This is a student blog written by Gurkiran Sandhu. Alidair Ltd v Taylor  ICR 445 Alidair Ltd v Taylor concerned whether the dismissal of an employee was fair when he had only made a single mistake during the course of his employment. Facts of the case Mr Taylor, who [...]
Can Whistle-Blowers Be Protected From Unfair Dismissal If They Blew The Whistle Before The Protective Law Came Into Force?
Under current law, individuals are protected from being victimised or dismissed if they disclose private information which is in the public interest (more colloquially known as ‘blowing the whistle’). This protection is enshrined in the Public Interest Disclosure Act 1998 and the Employment Rights Act 1996. If an employee discloses [...]
How Does A Court Establish That Clinical Negligence Caused The Damage Suffered When There Is Conflicting Medical Opinion?
Barrett v Sandwell and West Birmingham Hospitals NHS Trust  EWHC 2627 (QB) concerns alleged medical negligence by the NHS which resulted in a patient’s loss of eyesight. The main issues were whether the decision to treat the diabetes-related eye condition medically rather than surgically was acceptable medical practice, whether [...]
Bent v Highways and Utilities Construction Ltd and another  EWCA Civ 292 concerns the liability of an insurance company to cover the cost of a temporary replacement car. The key issue arising in the Court of Appeal surrounded the type of evidence the court would take into consideration when [...]
The case of Starks v Chief Constable of Hertfordshire  EWCA Civ 782 concerned a road traffic accident involving a police car colliding with another car at a mini-roundabout. It was not disputed that both drivers shared some fault for the accident, but the issue here concerned which party should [...]
Does The Failure To Wear A Seatbelt Mean Sharing Responsibility For A Road Traffic Accident? (Student Blog)
The case of Froom v Butcher  investigates the idea of whether not wearing a seatbelt could be seen as contributory negligence. Contributory negligence is the idea that the claimant’s conduct affected their own safety, increasing the damage or harm they suffered in the accident. Therefore, this case examines the [...]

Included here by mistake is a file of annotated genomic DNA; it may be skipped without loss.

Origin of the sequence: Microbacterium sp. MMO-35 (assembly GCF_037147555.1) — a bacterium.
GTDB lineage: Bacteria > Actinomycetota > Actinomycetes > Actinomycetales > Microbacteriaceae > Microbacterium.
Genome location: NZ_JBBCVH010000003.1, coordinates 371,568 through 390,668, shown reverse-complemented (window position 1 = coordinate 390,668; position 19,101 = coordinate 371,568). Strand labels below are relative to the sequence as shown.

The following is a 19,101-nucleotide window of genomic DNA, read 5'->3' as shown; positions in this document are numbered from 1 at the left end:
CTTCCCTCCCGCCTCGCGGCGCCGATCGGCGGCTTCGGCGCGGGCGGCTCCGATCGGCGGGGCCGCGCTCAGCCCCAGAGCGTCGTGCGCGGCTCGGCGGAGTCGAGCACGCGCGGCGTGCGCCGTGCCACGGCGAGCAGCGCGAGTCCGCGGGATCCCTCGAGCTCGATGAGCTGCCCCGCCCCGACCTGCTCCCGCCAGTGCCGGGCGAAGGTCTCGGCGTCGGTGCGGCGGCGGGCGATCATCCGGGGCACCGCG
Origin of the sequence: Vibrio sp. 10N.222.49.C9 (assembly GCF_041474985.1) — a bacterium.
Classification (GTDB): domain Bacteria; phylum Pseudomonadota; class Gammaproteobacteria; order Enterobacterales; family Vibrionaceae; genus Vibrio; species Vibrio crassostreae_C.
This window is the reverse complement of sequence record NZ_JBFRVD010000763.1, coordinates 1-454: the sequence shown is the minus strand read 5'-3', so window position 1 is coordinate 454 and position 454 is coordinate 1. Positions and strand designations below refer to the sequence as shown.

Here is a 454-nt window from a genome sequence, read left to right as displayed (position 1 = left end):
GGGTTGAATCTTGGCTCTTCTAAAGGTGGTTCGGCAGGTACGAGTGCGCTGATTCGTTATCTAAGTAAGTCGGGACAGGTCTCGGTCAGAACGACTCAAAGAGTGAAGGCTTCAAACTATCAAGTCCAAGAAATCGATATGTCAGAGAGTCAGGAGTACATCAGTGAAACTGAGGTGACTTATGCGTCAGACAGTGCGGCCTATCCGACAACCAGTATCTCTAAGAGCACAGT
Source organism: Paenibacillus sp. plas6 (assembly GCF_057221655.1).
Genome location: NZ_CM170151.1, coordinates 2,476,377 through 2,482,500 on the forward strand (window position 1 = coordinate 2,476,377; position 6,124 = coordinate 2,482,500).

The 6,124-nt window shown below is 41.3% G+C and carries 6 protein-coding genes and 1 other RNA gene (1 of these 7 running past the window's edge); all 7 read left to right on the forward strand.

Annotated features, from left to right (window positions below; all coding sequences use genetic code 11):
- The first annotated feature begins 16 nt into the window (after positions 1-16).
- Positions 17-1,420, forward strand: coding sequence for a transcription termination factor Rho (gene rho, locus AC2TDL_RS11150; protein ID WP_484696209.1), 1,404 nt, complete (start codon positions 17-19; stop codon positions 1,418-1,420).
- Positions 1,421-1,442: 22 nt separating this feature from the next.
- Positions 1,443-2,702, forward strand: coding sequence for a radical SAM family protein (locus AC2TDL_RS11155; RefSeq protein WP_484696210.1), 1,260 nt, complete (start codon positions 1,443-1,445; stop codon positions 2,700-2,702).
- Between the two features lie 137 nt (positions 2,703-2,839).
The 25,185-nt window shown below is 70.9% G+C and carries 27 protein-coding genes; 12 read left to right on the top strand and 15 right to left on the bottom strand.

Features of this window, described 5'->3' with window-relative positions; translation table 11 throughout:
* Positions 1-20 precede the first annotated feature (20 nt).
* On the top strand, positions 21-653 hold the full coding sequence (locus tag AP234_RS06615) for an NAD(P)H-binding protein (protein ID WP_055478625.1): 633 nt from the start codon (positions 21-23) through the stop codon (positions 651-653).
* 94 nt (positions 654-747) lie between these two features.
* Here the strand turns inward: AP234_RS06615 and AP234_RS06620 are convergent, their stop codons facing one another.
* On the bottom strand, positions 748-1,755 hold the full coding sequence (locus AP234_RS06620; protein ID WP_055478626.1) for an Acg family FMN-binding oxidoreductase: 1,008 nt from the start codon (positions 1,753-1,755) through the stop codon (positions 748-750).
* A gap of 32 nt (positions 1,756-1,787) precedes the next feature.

Shook v London Borough of Ealing  IRLR 46 Shook v London Borough of Ealing concerned whether the dismissal of an employee, on the grounds of incapability, was fair when she was still able to do part of her job. Facts of the case Miss Shook, who was a residential [...]
How Do Courts Assign Liability In Medical Negligence Cases When There Are Multiple Possible Causes? (Student Blog)
O’Connor v The Pennine Acute Hospitals NHS Trust  EWCA Civ 1244 concerned a case of medical negligence. It was recognised in the case that “[i]t is not an uncommon feature of litigation that several possible causes are suggested for the mishap which the court is investigating”. Facts The claimant [...]
What is the ‘Without Prejudice’ rule? ‘Without prejudice’ is a statement typically used on top of documents or at the start of conversations which help to settle disputes without involving lawyers. It means that the contents of the documents/letters/conversations cannot be used legally as evidence in a case, as ‘without [...]
GM Packaging (UK) Ltd v Haslem  UKEAT 0259_12_2901 concerned the alleged unfair dismissal of two employees after they engaged in sexual activities in the workplace. This case is noteworthy for concluding that it is not appropriate to only look at the principal acts of misconduct when considering the reasonableness [...]